Weeknd Project: Low-Budget Kitchen Renovation

Low-Budget Kitchen Remodel

New kitchen on a budget. An easy make-over in a weekend brightens up a gloomy kitchen.

I’ve been talking about renovating our kitchen for years but I suffer from a problem that I’m sure many young homeowners face. Lack of funds. And because I can’t afford to tackle a huge kitchen remodel I’ve avoid even them most basic upgrades.

I don’t know if it is the cold weather, the night-time mice problem, or the downtime on my holiday vacation, but this past week I decided it was finally time to make a few kitchen upgrades.

The beauty of the projects I took on is that they make a big difference without breaking the bank.  I have access to a woodshop, which made all of these upgrades doable, but only spent about $300 on supplies.

1. Beadboard Wainscoting with chair rail and baseboard: After removing a bank of cabinets along the wall below the window I applied beadboard panels with a decorative chair rail and wide baseboard. Learn how to apply wainscot panels and trim in our previous post. Materials: 1/4 Masonite beadboard. 20 linear feet of 8-in. wide poplar. One tube Liquid Nails. One tube silicon latex caulking. Cost: $80.

2. Hanging Wall Cabinet: In less than three hours I built a simple hanging wall cabinet with shelves for mugs, cups, glasses and vases. I have yet to make the glass-paned doors so I added those with Photoshop. Materials: Half sheet 3/4-in. birch plywood. Half sheet 1/4 in. birch plywood. 12 linear feet 4 in. wide poplar. Cost: $80

3. Rolling Kitchen Island: I reassembled the bank of cabinets that I removed from the wall into a kitchen island. Five casters screwed to the underside allow it to roll around to accommodate the ever changing layout of our small house. Materials: Recycled base cabinets. 10 linear feet 4 in. wide poplar. Half sheet 1/4 in. birch plywood Cost: $25

4. Laminate Island Countertop: A friend of mine turned me on to soapstone countertops because they’re great for high-end DIY work. Soapstone can be cut an shaped with standard woodworking tools like routers and jig saws. That would have been an ambitious project so instead I picked up a sheet of MDF and countertop laminate at Lowes and cut, shaped, and laminated  a shapely countertop. I’ll be applying an edge veneer next week. One sheet 3/4 in. MDF. One sheet laminate countertop. Cost: $100

Next up… I’ll be extending the beadboard frame and panel theme into the kitchen over the next few weeks. Stay tuned…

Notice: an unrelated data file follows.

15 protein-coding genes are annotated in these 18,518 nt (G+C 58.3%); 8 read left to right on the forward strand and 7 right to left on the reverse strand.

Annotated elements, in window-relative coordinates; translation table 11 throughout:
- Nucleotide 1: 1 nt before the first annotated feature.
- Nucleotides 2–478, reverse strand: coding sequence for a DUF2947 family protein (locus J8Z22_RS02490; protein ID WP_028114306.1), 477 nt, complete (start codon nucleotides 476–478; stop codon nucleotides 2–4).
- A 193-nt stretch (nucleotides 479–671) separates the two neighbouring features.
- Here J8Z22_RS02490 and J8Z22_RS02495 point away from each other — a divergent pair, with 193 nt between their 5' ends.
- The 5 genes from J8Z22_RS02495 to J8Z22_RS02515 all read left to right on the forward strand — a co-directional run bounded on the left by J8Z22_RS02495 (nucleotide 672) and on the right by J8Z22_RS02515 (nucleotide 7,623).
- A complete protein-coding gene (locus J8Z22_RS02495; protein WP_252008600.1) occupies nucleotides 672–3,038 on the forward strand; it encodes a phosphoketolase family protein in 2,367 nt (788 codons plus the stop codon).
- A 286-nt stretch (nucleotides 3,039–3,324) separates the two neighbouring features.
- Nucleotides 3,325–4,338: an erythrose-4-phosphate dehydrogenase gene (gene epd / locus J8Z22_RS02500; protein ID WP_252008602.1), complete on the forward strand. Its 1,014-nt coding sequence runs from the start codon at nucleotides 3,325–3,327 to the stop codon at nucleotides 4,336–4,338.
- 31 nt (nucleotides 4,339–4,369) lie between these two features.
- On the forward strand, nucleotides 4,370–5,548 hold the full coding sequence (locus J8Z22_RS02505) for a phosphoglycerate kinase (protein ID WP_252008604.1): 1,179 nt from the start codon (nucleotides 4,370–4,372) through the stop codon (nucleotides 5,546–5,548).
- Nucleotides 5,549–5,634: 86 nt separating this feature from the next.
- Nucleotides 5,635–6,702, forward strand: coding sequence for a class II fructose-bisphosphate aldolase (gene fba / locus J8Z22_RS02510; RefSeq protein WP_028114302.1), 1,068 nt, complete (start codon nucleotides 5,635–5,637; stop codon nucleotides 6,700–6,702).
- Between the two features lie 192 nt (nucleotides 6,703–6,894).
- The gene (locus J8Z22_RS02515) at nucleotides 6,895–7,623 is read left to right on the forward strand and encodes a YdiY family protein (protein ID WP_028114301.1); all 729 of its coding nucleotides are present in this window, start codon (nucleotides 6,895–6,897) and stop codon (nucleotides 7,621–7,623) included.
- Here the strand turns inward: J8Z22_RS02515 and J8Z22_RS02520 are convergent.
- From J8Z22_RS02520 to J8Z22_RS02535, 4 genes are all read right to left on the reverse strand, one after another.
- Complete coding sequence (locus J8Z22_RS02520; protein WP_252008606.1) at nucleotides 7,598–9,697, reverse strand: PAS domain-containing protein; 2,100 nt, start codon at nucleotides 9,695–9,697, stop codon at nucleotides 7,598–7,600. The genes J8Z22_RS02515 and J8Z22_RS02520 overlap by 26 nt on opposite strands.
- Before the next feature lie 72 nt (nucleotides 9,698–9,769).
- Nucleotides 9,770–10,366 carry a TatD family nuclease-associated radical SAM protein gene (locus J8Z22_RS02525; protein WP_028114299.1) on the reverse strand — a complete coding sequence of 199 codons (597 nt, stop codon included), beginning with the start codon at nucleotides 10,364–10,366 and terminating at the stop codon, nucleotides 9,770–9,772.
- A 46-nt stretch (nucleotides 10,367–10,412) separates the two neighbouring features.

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1995 Ford F150 Pick-Up: A Love Story

1995 Ford F150 Pickup

Today marks a new chapter in the life of one 1995 Ford F150 pick-up truck, which served me well for 12 years and 80k miles and is likely to continue serving its new owner another 12 years and 80k miles more.

First purchased in 1995 in lovely Buellton, Ca., a small dusty town best known for its close proximity to the Danish-maniacal city of Solvang, I came to be the owner in 1997 after buying it used from its trustworthy original owner. For five years following it was my trusty sidekick as I navigated the hills and narrow streets of San Francisco, and on several occasions its bulbous green camper shell provide refuge to stray homeless people, who discovered how to sneak inside the pickup, get a good night sleep, and clear out by dawn. After being delivered cross-country on the top rack of a semi it has since served its duty as a local commuter vehicle and dump-truck. Until today.

The 1995 F150 was the final year Ford produced this model truck following a nearly 30-year run. As a result, it was an shining example of American automotive engineering. It rarely if ever suffered mecahnical failures and survived the most brutal driving conditions. This truck will surely be missed.

Oh, Christmas Tree

We went to the a local garden center to buy a fresh-cut Coniferious Christmacus, aka Christmas Tree, yesterday. They were neatly displayed in a unique way I’d never seen before: hung by their tips from the ceiling with rope. Dozens of fresh-cut tree stems hovered 6 in. above ground, a surreal sight when captured with our Canon Rebel T1i.

Once home, the kids quickly trimmed the tree up right.